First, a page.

Most rooting hormones are available in small quantities for home use. Certain easy-to-root plants such as impatiens, ivy or geraniums will root just as easily in water. You still have time to try both ways.
Q: I have some beautiful holly bushes (or at least I used to as many people remarked about them). Now I find there is black on the leaves, and the leaves, even the green good ones, are falling off. This never happened before. Are the plants ruined? Should I cut them way back and hope for the best? They are getting sparse looking. Please help.
A: May I please have some more information — is it a blue holly? Have you seen any scale on the tree?
This Week’s Dirt: Coming to your garden this week: March 20 is the first day of spring! It officially happens at 1:14 a.m. EDT. It’s the end of winter and the beginning of a new gardening season with warmer days as the sun climbs higher into the sky.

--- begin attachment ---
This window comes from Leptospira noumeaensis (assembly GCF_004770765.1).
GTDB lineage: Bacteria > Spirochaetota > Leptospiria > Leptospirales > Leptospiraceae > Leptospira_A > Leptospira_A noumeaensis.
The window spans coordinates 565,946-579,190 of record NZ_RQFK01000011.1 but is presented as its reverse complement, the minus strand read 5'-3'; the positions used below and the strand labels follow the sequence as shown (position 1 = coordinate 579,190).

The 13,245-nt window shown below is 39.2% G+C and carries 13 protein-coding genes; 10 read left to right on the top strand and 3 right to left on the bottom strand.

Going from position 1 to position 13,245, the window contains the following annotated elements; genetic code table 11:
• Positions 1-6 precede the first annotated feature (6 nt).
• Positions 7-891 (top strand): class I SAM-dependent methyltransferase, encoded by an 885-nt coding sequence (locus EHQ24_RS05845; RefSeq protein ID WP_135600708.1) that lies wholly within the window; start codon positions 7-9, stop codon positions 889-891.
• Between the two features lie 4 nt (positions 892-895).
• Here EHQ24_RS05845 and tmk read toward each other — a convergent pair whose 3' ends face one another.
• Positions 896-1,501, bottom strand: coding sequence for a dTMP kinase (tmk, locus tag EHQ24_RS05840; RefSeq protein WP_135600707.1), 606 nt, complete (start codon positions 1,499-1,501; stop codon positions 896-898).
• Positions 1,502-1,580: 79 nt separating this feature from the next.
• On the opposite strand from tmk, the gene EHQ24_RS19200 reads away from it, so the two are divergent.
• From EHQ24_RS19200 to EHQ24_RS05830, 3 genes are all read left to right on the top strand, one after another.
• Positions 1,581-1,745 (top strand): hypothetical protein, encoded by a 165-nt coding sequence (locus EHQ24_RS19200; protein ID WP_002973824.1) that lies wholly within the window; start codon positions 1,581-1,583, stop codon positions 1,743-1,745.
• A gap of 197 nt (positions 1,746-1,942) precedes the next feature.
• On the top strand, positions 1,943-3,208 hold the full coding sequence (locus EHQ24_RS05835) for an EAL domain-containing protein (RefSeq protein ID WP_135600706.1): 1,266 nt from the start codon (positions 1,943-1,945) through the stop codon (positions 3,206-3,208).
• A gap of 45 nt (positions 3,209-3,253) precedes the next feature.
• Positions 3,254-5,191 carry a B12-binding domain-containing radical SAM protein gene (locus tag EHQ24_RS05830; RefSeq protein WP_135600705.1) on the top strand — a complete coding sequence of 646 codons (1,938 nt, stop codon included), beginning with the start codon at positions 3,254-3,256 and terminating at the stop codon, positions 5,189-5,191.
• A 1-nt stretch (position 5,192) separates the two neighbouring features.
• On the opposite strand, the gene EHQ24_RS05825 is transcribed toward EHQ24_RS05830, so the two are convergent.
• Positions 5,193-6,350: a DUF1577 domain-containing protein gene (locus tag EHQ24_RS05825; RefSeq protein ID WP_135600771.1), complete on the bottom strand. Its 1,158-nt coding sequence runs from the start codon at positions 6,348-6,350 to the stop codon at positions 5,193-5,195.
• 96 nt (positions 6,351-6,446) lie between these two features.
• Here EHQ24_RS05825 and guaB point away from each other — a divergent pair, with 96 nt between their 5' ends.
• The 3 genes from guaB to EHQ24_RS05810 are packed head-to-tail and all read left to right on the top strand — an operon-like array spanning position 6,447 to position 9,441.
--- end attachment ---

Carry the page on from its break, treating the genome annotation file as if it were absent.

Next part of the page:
The first official day of spring gardening is St. Patrick’s Day on the 17th — that’s when it’s time to plant peas. There’s an old saying that if you plant peas tonight in your nightgown, the peas will be superior. And, if a young woman finds nine peas in a single pod, she will find a boyfriend this year.
Since we’re already on Daylight Stretching Time, as some of us prefer to call it, spring also means more daylight hours each day — it’s going to be a great gardening year!
North Shore Gardener by Barbara Barger of Beverly is a feature of Friday’s Lifestyles section. Reach Barbara by email at email@example.com or write to her c/o The Salem News, 32 Dunham Road, Beverly, MA 01915. Previous North Shore Gardener columns can be found at www.nsgardener.com.